Meryl Streep is about as legendary as you can get in Hollywood: 18 Oscar nominations (three wins, of course), multiple box office smash hits and unparalleled respect from her critics and peers. She is the queen of her craft and has used her talent and clout to pave the road for women in the industry.
Throughout her career, Streep has remained a staunch advocate for women in the business, and the breadth of diverse roles she's taken on have pushed the boundaries and broken new ground for women on screen. After four decades in the business, Streep is still a pioneer.
In honor of her 65th birthday, here are nine characters Streep played that changed the direction of how women on film were perceived and written for. Without these important roles, the course of Hollywood story telling would be entirely different.
Streep's first significant role came in the groundbreaking film The Deer Hunter. On the heels of the Vietnam War, the movie tackled the conflict and consequences of the controversial war and starred Robert De Niro, Christopher Walken and John Cazale, among others.
While the film itself was profound in its portrayal of the conflict, it successfully showcased the effect war has on those not on the front lines. Up until the late 1970s, women were rarely used to showcase the realities of war. Before then women were names on the other end of letters, refugees, Nazi spies and romantic foils if anything at all.
Streep's superb portrayal of Linda, the girlfriend of a Vietnam vet, put women firmly into the conversation about the dynamic struggles of war on screen.
Mothers in pop culture up to that time were predominantly seen as caregivers. They were either good or bad at that job — there was no gray area. At a time when the women's movement was in full swing and divorce was on the rise, the film examined the breakdown of a marriage in a unique way and a mother who was more complicated than bad or good.
Joanna leaves her workaholic husband and child to "find herself" only to return and sue for custody. However, even as the antagonist, the audience feels for Joanna as she pleads her case.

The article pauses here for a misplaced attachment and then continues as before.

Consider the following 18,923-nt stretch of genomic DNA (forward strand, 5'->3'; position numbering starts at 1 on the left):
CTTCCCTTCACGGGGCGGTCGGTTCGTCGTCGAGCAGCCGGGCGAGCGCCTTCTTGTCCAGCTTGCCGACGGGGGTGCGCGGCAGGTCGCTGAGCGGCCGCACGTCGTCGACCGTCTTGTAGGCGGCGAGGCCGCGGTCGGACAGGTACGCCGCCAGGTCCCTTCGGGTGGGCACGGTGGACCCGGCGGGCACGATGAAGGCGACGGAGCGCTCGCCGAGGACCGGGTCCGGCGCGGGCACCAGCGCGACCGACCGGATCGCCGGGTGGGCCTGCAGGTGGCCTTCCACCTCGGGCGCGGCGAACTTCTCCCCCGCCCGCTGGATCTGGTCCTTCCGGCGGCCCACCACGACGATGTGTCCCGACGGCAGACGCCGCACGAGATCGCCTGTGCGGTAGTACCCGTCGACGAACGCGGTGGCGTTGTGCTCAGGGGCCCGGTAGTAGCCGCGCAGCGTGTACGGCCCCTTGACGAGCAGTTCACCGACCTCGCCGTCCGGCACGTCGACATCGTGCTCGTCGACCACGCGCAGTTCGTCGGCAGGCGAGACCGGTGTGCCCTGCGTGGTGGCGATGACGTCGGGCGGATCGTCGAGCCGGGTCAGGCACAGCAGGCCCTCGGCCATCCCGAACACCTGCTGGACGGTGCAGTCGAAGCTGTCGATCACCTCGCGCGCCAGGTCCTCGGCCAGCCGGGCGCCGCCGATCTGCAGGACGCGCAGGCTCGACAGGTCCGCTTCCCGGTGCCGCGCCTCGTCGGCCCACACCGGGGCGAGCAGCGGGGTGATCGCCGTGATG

Streep forced audiences to relate to this "new" type of woman and, in the process, showed Hollywood that even the unpopular female character deserves to be fleshed out. Streep's portrayal of Kramer paved the way for the likes of Jasmine French (Blue Jasmine), Leticia Musgrove (Monster's Ball) and Constance Sumner (Unfaithful) — unsympathetic female characters we can't help but to sympathize with.
A film centered on a female Holocaust survivor as she navigates life after one of the worst tragedies the world has ever known is not exactly the recipe for a hit.
Additionally, most Holocaust films focus on the male experience, or at least they did before Streep stunned in Sophie's Choice.
Including a female protagonist on top of what wasn't exactly appealing to Hollywood execs, financially, made Sophie’s Choice a revelation. Streep helped show the world that emotional dramas focusing on women's experiences can be successful, both critically and commercially.
By the early '90s, Streep was mainly classified as a dramatic actress, but with a comedic turn in Death Becomes Her she showed off her range. Playing an aging actress against Goldie Hawn and Bruce Willis, the film wasn't the most well received of Streep's career. However, it was a surprisingly poignant, if not quite goofy, look at aging in Hollywood.
Streep's choice to play Madeline was an important one because it fought against type-casting. This film took Streep out of her comfort zone and showed Hollywood that women don't need to be pigeon-holed as comedic or dramatic.
In earlier years, the 1940s and '50s, actresses were given more thematic freedom to explore their craft. The likes of Katherine Hepburn won accolades for all types of roles. As the decades progressed, however, Hollywood seemed more content to corner its major stars, both male and female as types.